Appeared In
Special Issue
Men'sWeek issue 02/16/2012

MRket was injected with a shot of modernity with slimmed-down silhouettes, lively colors and technical fabrics, offering retailers updated alternatives for the fall season.

This story first appeared in the February 16, 2012 issue of WWD. Subscribe Today.

And with business improving and spirits lifted, stores shopping the show were searching for just the right items to continue the momentum.

“We’re starting to see positive momentum happening, even in the Rust Belt,” said Wally Naymon of Kilgore Trout in Cleveland. “The reason we went into this recession was that there was an emotional upheaval. Now the news is better and people feel better about spending money.” Even so, customers may not be prepared to spend at pre-2008 levels, so specialty stores need to offer them pieces they can’t resist. “It’s all about creating theater,” he said. “It’s how we merchandise the store, the way we use innovative techniques with mannequins, the way we make it fun. That’s the magic we perform.”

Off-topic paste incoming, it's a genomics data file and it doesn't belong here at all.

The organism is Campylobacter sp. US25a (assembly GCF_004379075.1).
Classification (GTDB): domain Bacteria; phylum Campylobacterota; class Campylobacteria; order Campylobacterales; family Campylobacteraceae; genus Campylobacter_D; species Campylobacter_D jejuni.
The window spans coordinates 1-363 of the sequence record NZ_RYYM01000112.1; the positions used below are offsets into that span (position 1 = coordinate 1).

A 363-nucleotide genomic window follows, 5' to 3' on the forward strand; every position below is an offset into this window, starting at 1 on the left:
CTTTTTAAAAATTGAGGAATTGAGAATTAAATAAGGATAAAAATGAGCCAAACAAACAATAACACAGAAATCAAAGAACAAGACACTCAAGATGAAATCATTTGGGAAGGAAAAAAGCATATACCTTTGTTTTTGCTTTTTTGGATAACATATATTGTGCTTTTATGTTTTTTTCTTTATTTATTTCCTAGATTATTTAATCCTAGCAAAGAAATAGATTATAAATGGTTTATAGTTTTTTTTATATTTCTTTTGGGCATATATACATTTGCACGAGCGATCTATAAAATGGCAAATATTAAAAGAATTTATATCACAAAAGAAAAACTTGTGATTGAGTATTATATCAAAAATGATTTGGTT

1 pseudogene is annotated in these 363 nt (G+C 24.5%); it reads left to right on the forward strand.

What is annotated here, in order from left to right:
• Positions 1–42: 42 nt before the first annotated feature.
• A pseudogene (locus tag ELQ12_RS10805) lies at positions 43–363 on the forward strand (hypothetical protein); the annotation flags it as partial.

At the show, he was searching for “great outerwear,” although in lower quantities than this year, as well as new models of trousers and fabulous knitwear.

“The merchandise needs to be special, different and compelling,” he said.

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Mike Zack of Circa 2000 in Plano, Tex., agrees. “We’re not looking for the same stuff as before,” he said. “Nobody is buying five colors of basic polo shirts. We’re searching for something new and different. That’s why we go to these shows.”

Zack saw “a lot of good product in all categories.” This included knitwear, which he said has been “coming on strong,” as well as cut-and-sewn shirts, and hybrid jackets that can be worn as outerwear or sport coats.

Manufacturers did their best to step out of their comfort zone for fall.

Robert Graham showed its tailored clothing collection at MRket, a line with plenty of refreshments in color, pattern and detail. “We are taking a traditional look and updating it,” said president Neal Kusnetz, pointing to the sport coats in checks, plaids and windowpane patterns in eye-catching colors, with the company’s signature linings and detailing on the interior and under-collars. “It’s old school meets new school,” he said.